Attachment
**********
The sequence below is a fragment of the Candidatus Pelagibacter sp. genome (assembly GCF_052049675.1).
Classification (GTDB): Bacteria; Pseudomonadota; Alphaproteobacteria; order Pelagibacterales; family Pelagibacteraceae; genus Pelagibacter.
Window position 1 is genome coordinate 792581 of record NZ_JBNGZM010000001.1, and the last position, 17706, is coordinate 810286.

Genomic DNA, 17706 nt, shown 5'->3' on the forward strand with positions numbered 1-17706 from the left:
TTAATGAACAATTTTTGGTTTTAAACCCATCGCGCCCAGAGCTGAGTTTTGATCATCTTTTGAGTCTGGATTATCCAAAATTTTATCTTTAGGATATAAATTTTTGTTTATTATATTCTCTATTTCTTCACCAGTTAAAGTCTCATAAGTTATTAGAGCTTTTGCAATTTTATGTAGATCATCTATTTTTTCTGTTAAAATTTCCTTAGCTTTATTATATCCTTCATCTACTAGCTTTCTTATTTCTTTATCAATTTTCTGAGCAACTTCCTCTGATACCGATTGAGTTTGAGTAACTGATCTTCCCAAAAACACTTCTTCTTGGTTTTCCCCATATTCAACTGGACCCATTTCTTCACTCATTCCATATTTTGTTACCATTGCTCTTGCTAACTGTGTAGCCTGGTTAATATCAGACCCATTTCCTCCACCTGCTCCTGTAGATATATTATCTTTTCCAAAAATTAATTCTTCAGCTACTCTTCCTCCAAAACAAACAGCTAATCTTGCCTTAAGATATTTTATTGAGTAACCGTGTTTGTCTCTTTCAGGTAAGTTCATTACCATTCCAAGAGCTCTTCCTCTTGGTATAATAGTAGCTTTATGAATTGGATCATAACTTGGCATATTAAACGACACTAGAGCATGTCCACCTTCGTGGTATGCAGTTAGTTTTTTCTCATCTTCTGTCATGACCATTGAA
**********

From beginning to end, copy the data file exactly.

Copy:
The sequence below is a fragment of the Candidatus Pelagibacter sp. genome (assembly GCF_052049675.1).
Classification (GTDB): Bacteria; Pseudomonadota; Alphaproteobacteria; order Pelagibacterales; family Pelagibacteraceae; genus Pelagibacter.
Window position 1 is genome coordinate 792581 of record NZ_JBNGZM010000001.1, and the last position, 17706, is coordinate 810286.

Genomic DNA, 17706 nt, shown 5'->3' on the forward strand with positions numbered 1-17706 from the left:
TTAATGAACAATTTTTGGTTTTAAACCCATCGCGCCCAGAGCTGAGTTTTGATCATCTTTTGAGTCTGGATTATCCAAAATTTTATCTTTAGGATATAAATTTTTGTTTATTATATTCTCTATTTCTTCACCAGTTAAAGTCTCATAAGTTATTAGAGCTTTTGCAATTTTATGTAGATCATCTATTTTTTCTGTTAAAATTTCCTTAGCTTTATTATATCCTTCATCTACTAGCTTTCTTATTTCTTTATCAATTTTCTGAGCAACTTCCTCTGATACCGATTGAGTTTGAGTAACTGATCTTCCCAAAAACACTTCTTCTTGGTTTTCCCCATATTCAACTGGACCCATTTCTTCACTCATTCCATATTTTGTTACCATTGCTCTTGCTAACTGTGTAGCCTGGTTAATATCAGACCCATTTCCTCCACCTGCTCCTGTAGATATATTATCTTTTCCAAAAATTAATTCTTCAGCTACTCTTCCTCCAAAACAAACAGCTAATCTTGCCTTAAGATATTTTATTGAGTAACCGTGTTTGTCTCTTTCAGGTAAGTTCATTACCATTCCAAGAGCTCTTCCTCTTGGTATAATAGTAGCTTTATGAATTGGATCATAACTTGGCATATTAAACGACACTAGAGCATGTCCACCTTCGTGGTATGCAGTTAGTTTTTTCTCATCTTCTGTCATGACCATTGAA